Retelling a Landscape Through the Alchemy of Recasting

This project is an acknowledgment of reshaped landscapes while also understanding that this moment of time is only relevant to my own human lifespan and perspective. The work embodies unmet expectations when one confronts a memory landscape of their, or my, childhood. Specifically, I am discussing the chasm between reality and memory through a recent return to my childhood home in Colorado, and was met by two of the largest wildfires in the state’s history. This project takes a moment to digest that loss, of what was known, what was not, and can no longer be known: forests, trees, and other time-honed flora. The construct of mirage and memory are at play–both hold various truths in relation to distance between viewer and that which is viewed. Glass is used as a way to explore recasting based on the ability both to shape-shift and maintain a material memory. Studies include casting and recasting trees to explore various stages of transmutation from one material to another: adapting historic glass recipes that embody loss and creation; building protective (but futile) glass cocoons that suggest physical and metaphorical change; and employing Schlieren imaging to explore the role temperature plays in how “recasting” is perceived. I am exploring a feedback loop—a recasting—between creation and loss where material, time, place, and scale transform into different forms both physically and through memory. Recasting is the transmutation—or change from one material to another—which physically embodies a vast slurry of eras, material, histories, places, and scales.


Branch cast as glass negative.

Burn out branch study

Glass, wood

4" x 4" x 10"


Study of detail of glass in sand-cast molds; the wood burns out during the 2300-2400 degree Fahrenheit glass casting process


Crucible on its side revealing translucent green glass.

Forest(fire) Glass

Ash from 2020 Cameron Peak and East Troublesome wildfires, sand, crucible

2" x 2" x 2"


Forest glass began in the 1300’s in Germany and surrounding areas. It was a product from an abundance of forests—the wood ash from the furnaces acted as a flux that lowered the melting temperature of local sand. The forest glass production process was a feedback loop within itself; wood fueled the furnaces which melted the glass which could be melted by potash–the residue of one used to create another. (1) This resulted in a glass of hyper-local materiality; the glass is a cross-sectional interpretation of time scales, geologies, and species of that specific locale. The embodied losses of long-lost eras and the present are fused by fire.  (2) Langhamer, Antonín. The Legend of Bohemian Glass: A Thousand Years of Glassmaking in the Heart of Europe. Czech Republic: TIGRIS, 2003.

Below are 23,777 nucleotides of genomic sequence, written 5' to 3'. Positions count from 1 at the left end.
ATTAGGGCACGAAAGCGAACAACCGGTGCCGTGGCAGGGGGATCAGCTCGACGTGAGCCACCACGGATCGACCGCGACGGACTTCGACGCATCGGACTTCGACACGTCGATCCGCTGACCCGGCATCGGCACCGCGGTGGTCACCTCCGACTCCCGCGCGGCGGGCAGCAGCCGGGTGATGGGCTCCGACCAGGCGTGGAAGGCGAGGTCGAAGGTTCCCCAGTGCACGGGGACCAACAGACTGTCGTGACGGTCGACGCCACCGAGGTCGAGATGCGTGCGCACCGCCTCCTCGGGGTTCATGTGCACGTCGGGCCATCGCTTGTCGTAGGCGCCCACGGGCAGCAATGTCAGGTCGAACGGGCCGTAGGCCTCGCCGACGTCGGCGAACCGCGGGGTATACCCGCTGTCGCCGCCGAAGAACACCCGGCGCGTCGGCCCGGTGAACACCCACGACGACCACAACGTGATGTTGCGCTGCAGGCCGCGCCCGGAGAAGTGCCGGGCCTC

Tree branch coated in glass shell; seated on sawhorses.

A Suspended Transmutation

Wood (unprocessed), wood (processed), cellophane glass

72" x 48" x 36"


A recasting caught in progress; traces suggest what was versus what may become. 


Clear cast-glass “books” that contains transparent imprints of needles, pinecones, and branches of different types of trees.

Old Growth

Glass, north-central Colorado tree species (either Douglas fir, lodgepole pine, ponderosa pine, Engelmann spruce)

7.5" x 10" x 2"


Each cast glass “book” contains the imprint of a tree species native to north-central Colorado. The organization of each block borrows from the tradition of cataloguing and describing species through herbarium practices where plants are described through identification markers such as reproductive mechanisms (cones, flowers), bark pattern, needles/leaves, and branching patterns. Certain tree species are not regenerating post-fire as they have been in the past and difficulties may increase in the future.

The Moment of Ignition

Chonos high speed camera, Douglas fir



High speed footage of creating glass block volumes. Many many thanks to RISD Nature Lab Georgia Rhodes and Ben Gagliardi for taking this footage.